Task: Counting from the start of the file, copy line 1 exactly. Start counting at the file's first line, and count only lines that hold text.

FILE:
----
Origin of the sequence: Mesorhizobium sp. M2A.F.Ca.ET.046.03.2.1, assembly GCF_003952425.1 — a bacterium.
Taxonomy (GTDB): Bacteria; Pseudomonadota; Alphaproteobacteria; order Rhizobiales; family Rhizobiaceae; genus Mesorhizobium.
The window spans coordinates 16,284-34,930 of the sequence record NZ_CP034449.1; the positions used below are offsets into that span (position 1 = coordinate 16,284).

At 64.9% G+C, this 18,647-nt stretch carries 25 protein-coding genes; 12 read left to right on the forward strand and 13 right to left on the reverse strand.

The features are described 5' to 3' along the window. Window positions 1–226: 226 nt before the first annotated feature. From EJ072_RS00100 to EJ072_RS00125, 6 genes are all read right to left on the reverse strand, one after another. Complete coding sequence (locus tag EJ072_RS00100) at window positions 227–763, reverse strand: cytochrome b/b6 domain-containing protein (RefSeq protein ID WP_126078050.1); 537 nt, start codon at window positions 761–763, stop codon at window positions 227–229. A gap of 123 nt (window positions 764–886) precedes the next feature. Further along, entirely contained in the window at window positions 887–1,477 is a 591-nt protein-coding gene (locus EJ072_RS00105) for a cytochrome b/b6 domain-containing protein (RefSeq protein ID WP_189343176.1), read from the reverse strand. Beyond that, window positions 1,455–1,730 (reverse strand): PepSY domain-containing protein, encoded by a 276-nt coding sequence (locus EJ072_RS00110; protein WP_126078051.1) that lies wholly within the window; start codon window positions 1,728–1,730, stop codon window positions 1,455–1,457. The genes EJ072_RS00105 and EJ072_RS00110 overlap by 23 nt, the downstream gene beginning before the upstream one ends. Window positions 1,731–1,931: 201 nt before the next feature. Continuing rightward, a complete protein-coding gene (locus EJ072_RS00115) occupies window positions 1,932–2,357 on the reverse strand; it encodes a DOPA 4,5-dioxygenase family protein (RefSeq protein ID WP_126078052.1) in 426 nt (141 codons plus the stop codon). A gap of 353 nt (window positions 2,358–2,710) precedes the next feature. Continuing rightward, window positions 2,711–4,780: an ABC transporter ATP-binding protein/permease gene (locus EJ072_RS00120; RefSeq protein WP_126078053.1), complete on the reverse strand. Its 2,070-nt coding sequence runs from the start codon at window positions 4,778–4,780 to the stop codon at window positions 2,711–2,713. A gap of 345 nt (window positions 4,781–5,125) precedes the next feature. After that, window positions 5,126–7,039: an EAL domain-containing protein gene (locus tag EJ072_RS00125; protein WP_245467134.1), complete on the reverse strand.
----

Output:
Origin of the sequence: Mesorhizobium sp. M2A.F.Ca.ET.046.03.2.1, assembly GCF_003952425.1 — a bacterium.